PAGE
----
The UK awoke this morning to the awful update that Justin Wilson had succumbed to the injuries he suffered after being struck by debris during Sunday’s IndyCar race at Pocono.
Justin was a very rare breed indeed, a man in the modern age who had competed at the highest level in multiple motorsport disciplines, more than that though, when you read the flood of tributes from those who knew him well, he was respected and loved not just as the top motorsport professional he clearly was, but first and foremost as a human being, a man whose outlook and demeanour generated affection.
His career achievements included Championship wins in Formula Palmer Audi (the first Champion in 1998) and the hugely competitive Formula 3000 where Justin set a record winning points margin.
Formula One beckoned and there were spells in 2003 with both Minardi and Jaguar (for whom he scored a World Championship point at the US Grand Prix). The twin challenges of his height (at 6 foot 4 he is still the tallest man ever to race in F1) and lack of funding left him looking elsewhere for a career direction.
That came with a switch to North America for 2004 and a more than decade long spell in stateside open wheelers that saw him score race wins in both ChampCar and IndyCar.
A three year spell from 2005-07 saw him finish third, second and second again in the ChampCar standings before the Series folded and he transferred to IndyCar with a race win in his debut year there, one of a trio of overall wins with a hatful of podium finishes too, his last this year with a second place finish at Mid Ohio again showing that he had lost none of his road course craft.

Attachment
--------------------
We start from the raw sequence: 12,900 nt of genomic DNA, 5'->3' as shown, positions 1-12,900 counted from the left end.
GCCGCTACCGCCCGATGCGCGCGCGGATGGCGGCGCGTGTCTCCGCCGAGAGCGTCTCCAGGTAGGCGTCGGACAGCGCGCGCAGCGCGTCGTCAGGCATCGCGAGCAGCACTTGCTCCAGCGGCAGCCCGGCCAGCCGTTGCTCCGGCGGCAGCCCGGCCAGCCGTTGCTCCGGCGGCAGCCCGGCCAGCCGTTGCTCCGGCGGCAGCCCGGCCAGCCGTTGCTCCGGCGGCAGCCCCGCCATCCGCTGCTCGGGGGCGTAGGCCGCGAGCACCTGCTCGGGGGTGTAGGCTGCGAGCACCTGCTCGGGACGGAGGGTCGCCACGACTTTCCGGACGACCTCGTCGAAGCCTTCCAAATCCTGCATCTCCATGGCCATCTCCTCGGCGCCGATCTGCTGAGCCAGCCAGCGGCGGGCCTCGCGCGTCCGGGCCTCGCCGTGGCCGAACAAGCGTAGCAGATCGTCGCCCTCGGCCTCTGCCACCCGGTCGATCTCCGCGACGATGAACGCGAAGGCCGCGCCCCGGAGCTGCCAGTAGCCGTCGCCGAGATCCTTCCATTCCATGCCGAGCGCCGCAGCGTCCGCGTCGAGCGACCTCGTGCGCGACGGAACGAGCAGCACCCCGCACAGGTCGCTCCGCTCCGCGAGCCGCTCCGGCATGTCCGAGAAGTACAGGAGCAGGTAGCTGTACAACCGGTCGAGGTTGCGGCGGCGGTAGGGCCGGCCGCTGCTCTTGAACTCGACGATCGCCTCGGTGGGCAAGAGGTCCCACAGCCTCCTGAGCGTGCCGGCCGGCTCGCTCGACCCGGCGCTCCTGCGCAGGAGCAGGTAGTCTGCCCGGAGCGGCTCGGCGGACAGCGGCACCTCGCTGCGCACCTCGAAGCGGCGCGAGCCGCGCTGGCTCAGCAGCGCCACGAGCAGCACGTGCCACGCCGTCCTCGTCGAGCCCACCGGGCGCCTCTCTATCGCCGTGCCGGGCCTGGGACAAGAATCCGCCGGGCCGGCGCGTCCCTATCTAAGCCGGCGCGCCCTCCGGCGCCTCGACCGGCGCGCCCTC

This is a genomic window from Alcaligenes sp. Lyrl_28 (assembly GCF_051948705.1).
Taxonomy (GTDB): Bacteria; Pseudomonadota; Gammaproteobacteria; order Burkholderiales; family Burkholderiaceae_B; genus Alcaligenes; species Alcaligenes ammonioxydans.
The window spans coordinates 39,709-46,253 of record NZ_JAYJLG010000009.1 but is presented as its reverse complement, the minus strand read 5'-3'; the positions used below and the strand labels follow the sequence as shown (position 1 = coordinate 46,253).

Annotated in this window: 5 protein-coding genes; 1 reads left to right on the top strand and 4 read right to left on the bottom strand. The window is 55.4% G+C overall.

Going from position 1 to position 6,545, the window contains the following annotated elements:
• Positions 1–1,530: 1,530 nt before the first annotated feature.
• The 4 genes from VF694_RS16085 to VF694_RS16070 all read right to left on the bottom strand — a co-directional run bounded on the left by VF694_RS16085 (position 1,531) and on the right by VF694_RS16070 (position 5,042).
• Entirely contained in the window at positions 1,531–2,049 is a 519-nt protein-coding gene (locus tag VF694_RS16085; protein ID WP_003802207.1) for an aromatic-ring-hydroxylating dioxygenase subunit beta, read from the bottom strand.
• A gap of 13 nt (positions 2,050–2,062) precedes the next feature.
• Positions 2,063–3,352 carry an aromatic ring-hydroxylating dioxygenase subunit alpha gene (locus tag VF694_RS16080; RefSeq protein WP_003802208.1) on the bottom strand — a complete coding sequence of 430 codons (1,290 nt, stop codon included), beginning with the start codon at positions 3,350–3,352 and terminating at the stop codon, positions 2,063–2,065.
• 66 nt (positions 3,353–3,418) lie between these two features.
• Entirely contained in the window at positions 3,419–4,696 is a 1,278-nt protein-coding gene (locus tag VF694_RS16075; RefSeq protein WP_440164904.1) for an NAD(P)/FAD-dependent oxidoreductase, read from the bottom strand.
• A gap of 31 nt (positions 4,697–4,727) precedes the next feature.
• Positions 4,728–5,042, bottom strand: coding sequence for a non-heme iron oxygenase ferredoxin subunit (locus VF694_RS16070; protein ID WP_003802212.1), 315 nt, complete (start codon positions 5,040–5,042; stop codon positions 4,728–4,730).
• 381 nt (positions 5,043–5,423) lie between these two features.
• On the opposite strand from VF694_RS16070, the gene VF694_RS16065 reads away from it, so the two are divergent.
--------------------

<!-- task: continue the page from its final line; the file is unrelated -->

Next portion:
Justin raced sportscars too of course, an overall win at the Rolex 24 Hours of Daytona with Michael Shank Racing in 2012 (above) his highest honour but with a pair of additional overall podium finishes there too (2006 – 3rd, 2013 – 2nd) and starts at Sebring with Ascari and Team Taurus, plus a single Le Mans start in 2004 with Racing for Holland adding yet further chapters in his career cv.
More than anything though it is the man that is going to be missed – a gentle giant out of the car, a fierce competitor in it, ‘Sheffield Steel’ has been used more than once in tributes today to describe both his background, and his approach to his craft – He had the cutting edge for sure and he’s a man that is going to be missed and remembered in equal measure.
DSC sends sincere condolences to his young family, his brother and fellow racer Stefan and to all in the motorsport family and beyond that knew and loved him – in particular one of our own who was a close personal friend.